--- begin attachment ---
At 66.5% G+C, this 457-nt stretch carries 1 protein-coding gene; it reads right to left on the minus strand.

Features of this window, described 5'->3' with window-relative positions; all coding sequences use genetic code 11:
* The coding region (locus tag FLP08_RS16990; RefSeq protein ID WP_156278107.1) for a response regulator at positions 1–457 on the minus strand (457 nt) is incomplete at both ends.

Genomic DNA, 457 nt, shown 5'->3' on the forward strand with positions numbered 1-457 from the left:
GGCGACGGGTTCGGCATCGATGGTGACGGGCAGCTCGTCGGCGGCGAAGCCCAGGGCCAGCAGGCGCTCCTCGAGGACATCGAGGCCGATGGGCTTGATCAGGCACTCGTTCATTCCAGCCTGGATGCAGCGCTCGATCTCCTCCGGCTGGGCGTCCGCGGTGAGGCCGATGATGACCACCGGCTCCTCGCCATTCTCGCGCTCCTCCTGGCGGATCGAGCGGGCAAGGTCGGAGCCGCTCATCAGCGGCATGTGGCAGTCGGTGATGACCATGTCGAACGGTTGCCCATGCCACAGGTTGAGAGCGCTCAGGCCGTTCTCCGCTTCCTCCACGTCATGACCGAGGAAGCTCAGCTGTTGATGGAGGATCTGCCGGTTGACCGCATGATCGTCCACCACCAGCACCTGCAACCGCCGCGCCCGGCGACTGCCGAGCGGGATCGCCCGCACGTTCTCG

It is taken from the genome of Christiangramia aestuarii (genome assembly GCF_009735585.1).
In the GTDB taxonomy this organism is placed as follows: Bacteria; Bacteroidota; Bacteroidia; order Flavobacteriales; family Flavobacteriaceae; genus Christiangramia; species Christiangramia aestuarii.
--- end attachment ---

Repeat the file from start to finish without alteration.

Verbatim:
At 66.5% G+C, this 457-nt stretch carries 1 protein-coding gene; it reads right to left on the minus strand.

Features of this window, described 5'->3' with window-relative positions; all coding sequences use genetic code 11:
* The coding region (locus tag FLP08_RS16990; RefSeq protein ID WP_156278107.1) for a response regulator at positions 1–457 on the minus strand (457 nt) is incomplete at both ends.

Genomic DNA, 457 nt, shown 5'->3' on the forward strand with positions numbered 1-457 from the left:
GGCGACGGGTTCGGCATCGATGGTGACGGGCAGCTCGTCGGCGGCGAAGCCCAGGGCCAGCAGGCGCTCCTCGAGGACATCGAGGCCGATGGGCTTGATCAGGCACTCGTTCATTCCAGCCTGGATGCAGCGCTCGATCTCCTCCGGCTGGGCGTCCGCGGTGAGGCCGATGATGACCACCGGCTCCTCGCCATTCTCGCGCTCCTCCTGGCGGATCGAGCGGGCAAGGTCGGAGCCGCTCATCAGCGGCATGTGGCAGTCGGTGATGACCATGTCGAACGGTTGCCCATGCCACAGGTTGAGAGCGCTCAGGCCGTTCTCCGCTTCCTCCACGTCATGACCGAGGAAGCTCAGCTGTTGATGGAGGATCTGCCGGTTGACCGCATGATCGTCCACCACCAGCACCTGCAACCGCCGCGCCCGGCGACTGCCGAGCGGGATCGCCCGCACGTTCTCG

It is taken from the genome of Christiangramia aestuarii (genome assembly GCF_009735585.1).
In the GTDB taxonomy this organism is placed as follows: Bacteria; Bacteroidota; Bacteroidia; order Flavobacteriales; family Flavobacteriaceae; genus Christiangramia; species Christiangramia aestuarii.